Senator Coburn introduces the Waste of Time Act
Ted at Point of Law pointed out that Senator Coburn has introduced the companion bill to H.R. 1359. This bill is called the Enumerated Powers act, and is supposed "To require Congress to specify the source of authority under the United States Constitution for the enactment of laws, and for other purposes."
This week, Sen. Coburn, along with 22 other Republican co-sponsors, including Sen. John McCain, introduced the corresponding S. 3159. Still no Democrats on board this basic good-government principle.
I have no problem with the idea of the bill. Congress should always make sure that it isn't exceeding its authority when enacting law. But this bill is a waste of time. Why? In order to comply with the act, the act itself states its source of authority:
(a) Constitutional Authority for This Act- This Act is enacted pursuant to the power granted Congress under article I, section 8, clause 18, of the United States Constitution and the power granted to each House of Congress under article I, section 5, clause 2, of the United States Constitution.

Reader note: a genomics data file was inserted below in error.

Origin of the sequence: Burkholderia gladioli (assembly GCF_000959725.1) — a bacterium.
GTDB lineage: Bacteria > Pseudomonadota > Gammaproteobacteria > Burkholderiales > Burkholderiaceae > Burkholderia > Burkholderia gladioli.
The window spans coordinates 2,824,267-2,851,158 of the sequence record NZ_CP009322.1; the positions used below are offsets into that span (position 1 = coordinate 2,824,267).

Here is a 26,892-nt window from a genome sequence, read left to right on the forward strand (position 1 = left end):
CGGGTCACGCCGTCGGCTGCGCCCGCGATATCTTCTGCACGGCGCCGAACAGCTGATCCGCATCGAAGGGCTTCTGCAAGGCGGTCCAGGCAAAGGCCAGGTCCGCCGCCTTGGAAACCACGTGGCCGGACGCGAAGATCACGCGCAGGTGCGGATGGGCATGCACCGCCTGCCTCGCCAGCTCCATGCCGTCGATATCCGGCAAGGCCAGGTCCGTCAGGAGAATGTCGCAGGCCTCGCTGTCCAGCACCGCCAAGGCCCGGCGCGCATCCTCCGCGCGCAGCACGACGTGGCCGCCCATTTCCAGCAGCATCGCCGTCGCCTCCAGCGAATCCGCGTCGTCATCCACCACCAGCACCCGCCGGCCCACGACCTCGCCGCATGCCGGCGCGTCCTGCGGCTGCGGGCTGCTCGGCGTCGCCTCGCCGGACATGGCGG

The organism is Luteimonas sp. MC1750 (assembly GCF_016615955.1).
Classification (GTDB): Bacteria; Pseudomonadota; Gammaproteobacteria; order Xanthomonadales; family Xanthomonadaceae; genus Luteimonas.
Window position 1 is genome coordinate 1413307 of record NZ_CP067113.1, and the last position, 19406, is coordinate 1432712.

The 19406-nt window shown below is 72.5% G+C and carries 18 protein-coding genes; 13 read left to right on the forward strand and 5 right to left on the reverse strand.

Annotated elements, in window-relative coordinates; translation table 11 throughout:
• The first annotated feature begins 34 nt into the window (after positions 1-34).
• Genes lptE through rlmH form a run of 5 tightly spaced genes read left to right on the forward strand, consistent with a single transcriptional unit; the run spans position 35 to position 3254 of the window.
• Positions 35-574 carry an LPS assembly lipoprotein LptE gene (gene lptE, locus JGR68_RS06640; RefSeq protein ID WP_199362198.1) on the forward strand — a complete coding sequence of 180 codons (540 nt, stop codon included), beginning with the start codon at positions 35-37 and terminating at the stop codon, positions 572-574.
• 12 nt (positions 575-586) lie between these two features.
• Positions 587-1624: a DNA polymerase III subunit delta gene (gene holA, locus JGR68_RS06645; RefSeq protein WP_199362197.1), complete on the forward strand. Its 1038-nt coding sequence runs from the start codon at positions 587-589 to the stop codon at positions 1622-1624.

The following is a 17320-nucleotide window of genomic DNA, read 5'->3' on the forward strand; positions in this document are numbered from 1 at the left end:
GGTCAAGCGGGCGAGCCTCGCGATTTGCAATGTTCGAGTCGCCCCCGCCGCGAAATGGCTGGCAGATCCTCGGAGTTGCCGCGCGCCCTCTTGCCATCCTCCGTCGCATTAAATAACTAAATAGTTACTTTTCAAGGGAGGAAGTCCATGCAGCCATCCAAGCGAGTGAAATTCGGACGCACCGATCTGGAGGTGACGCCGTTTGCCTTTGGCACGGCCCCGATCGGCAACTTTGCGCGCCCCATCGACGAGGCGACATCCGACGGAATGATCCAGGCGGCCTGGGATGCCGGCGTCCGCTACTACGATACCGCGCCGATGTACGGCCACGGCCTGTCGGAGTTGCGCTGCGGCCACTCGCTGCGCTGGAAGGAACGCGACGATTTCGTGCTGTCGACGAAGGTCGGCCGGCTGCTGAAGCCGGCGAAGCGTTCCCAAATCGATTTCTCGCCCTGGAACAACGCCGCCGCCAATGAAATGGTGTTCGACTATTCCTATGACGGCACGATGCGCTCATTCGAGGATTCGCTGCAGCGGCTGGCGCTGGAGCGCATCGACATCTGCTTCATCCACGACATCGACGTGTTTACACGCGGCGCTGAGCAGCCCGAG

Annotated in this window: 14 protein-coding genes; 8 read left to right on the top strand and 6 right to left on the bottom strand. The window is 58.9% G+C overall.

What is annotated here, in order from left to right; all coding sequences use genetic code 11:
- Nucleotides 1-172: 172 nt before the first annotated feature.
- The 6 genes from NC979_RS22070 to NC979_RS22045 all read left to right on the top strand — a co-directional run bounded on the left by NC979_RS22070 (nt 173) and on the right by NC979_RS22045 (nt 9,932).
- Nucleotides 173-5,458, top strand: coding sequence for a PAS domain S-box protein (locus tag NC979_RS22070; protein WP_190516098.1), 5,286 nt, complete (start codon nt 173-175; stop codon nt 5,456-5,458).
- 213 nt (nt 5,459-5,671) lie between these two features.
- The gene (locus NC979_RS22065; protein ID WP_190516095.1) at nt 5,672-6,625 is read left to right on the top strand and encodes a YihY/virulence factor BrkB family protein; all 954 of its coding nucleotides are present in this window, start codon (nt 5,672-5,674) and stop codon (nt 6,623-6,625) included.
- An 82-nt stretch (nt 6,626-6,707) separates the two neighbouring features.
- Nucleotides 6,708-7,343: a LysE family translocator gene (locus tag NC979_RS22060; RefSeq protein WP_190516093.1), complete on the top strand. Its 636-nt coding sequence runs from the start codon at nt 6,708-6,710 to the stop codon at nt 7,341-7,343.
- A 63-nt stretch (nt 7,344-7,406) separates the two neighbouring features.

Source: THOMAS (Library of Congress)
Article I, Section 8, Clause 18 of the Constitution is referred to by political science professors and high school teachers everywhere as "the elastic clause" because it can expand to cover just about anything Congress wants to do. While the intent of this bill is to ensure Congress carefully considers whether it has authority to enact a law, the real effect of it will be to cause this Article I, Section 8, Clause 18 boilerplate to be inserted into probably 75 out of 100 bills, with the Commerce Clause boilerplate going into another 20. In principle, this bill is a good idea. In practice, it's just a vehicle to allow a group of conservatives the opportunity to showboat for groups like the Federalist Society.